May 15, 1934.
INDIAN CORPORATIONS--FEDERAL CHARTERS
It has long been recognized that the Federal Government has constitutional authority to create corporations for the administration of proper Federal Functions. Thus the United States has issued charters of incorporation to national banks (McCulloch v. Maryland, 4 Wheat. 316 1819); interstate bridge companies (Luxton v. North River Bridge Company, 153 U.S. 528); interstate railroads (Pacific Railroad Removal Cases, 115 U.X. 2); and patriotic societies (e.g. American Legion; see U.S. Code Title 36, Chapter 3).
The constitutional authority of the United States to incorporate an Indian tribe, for the more convenient administration of Indian affairs, is beyond question. See Lane v. Pueblo of Santa Rosa, 249 U.S. 110, upholding corporate character of pueblo, under 10 Stat. 575, and Laws of New Mexico 1851-1852, pp. 176, 418; and see 14 C. J. 97: "Quasi-
410 DEPARTMENT OF THE INTERIOR MAY 15, 1934
municipal corporations have been created by Congress within State limits upon Indian reservations, and the power of Congress so to do is understand to stand unquestioned, (Citing authorities)."
In the exercise of the congressional power to charter Federal corporations, there is no constitutional restriction upon the method of incorporation that Congress may select.
A corporation may be created either by a special act, whereby a legislative body charters a corporation directly, or by a general act authorizing some administrative officer to issue a charter of incorporation to a body of "incorporators" under prescribed conditions. Both methods of incorporation are equally valid and constitutional. Falconer v. Campbell, 8 Fed. Cas. No. 4620 (1840); Cranby Min. Co. v. Richards, 95 Mo. 106; Ames v. Port Huron Co., 6 Mich. 266; 1 Blackstone comm. 474. The choice between these two methods of incorporation is a question of legislative policy.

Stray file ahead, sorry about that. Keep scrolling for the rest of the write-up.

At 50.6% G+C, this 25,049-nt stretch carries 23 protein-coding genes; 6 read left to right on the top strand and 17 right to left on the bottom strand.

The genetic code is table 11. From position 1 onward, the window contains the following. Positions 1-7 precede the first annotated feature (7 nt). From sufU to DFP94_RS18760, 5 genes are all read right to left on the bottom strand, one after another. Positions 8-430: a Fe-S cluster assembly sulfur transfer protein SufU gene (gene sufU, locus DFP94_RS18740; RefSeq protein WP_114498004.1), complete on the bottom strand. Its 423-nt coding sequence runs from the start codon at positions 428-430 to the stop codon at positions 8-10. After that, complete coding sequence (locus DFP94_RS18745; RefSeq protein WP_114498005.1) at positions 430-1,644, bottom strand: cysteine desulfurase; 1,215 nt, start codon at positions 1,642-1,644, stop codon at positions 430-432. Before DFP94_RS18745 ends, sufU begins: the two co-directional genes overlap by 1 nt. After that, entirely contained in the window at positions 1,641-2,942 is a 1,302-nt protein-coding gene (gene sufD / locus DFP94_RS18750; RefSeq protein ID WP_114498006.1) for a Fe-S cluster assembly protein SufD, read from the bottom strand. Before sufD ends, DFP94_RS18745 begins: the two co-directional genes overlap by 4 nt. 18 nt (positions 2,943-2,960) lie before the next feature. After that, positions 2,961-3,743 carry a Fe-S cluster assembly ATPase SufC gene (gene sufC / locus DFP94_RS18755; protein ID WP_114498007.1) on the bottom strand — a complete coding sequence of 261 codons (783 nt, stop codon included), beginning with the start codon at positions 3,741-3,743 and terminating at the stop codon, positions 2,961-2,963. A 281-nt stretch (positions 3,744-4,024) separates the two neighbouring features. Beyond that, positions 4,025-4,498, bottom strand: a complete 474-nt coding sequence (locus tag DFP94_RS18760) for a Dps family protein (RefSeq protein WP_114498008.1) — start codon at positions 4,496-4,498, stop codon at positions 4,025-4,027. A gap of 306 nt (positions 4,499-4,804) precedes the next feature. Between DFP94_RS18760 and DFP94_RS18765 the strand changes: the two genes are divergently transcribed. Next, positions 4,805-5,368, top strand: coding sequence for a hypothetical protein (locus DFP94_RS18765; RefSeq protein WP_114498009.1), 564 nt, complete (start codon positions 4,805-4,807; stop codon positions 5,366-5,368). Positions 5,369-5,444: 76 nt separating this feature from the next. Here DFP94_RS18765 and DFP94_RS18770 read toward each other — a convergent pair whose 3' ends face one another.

The Wheeler-Howard Bill is, in effect, a general incorporation law for a defined class of Federal corporations, to wit, incorporated Indian tribes or communities. The proposed bill (April Committee Print) specifies the procedure to be followed in the issuance of a charter (Title I, Section 2 and Section 15); enumerates the corporate powers which may be conveyed by charter (Title I, Section 4 and Section 15); specifies those corporate powers which every charter is to contain (Title I, Section 3); and otherwise defines the status and powers of a chartered Indian corporation, in many detailed provisions of the bill. The Wheeler-Howard Bill is, therefore, similar to the general incorporation bills enacted by Congress for certain classes of corporation in the District of Columbia (26 Stat. L. 625) and for national banks generally (U.S. Code, Title 12, chap. 2).
In earlier times, all corporations were created by special legislation. This practice is still commonly followed by Congress. The Federal corporations thus chartered have been few in number and varied in character. In the various States, the difficulties and delays incident to the process of incorporation by special act led to the passage of general laws for the chartering of various types of corporation (e.g. stock corporations, charitable corporations, religious corporations, and other membership corporations). In many cases the States have gone so far as to prohibit, by constitutional provision, all special incorporation acts.
It is noteworthy that Congress likewise prohibited territorial Legislatures from granting special legislative charters (Rev. Stat. Sec. 1889; Comp. Stat. (1913) Section 3478).
It is also worthy of note that when a general law for the Federal incorporation of interstate carriers was recommended by President Taft (in a special message to Congress, dated January 10, 1910), the opponents of that measure, while objecting to many of its features, raised no objection to the general character of the law. Thus Mr. Garret of Tennessee declared on the Floor of the House (February 7, 1910):
"In passing, let me say, Mr. Chairman, that if we are to have any such incorporation, I quite agree that it should be under a general law, and only under a general law. There should be no special acts of Congress granting charters to particular associations for special purposes. * * * I have frequently protested against the passage of special bills granting charters of incorporation to District associations, simply on the ground that we ought not to pass such special acts. I am glad to see that we have fewer of these than formerly. If we are to have this general policy, by all means let it be under a general law, but let us consider well before we have it at all."
The policy of incorporation by special act was followed in various bills introduced in the last few years for the incorporation of particular Indian tribes (e.g. S-3588, 72d Cong.; S. 4165, 71st Cong.; H.R. 17052, 71st Cong.; S. 5753, 70th Cong.). These bills all failed of passage, apparently because Congress could not devote sufficient time to working out the administrative details of the "legislative charters". The present Wheeler-Howard Bill puts the responsibility for working out these details upon the Secretary of the Interior and the Indians seeking the charter.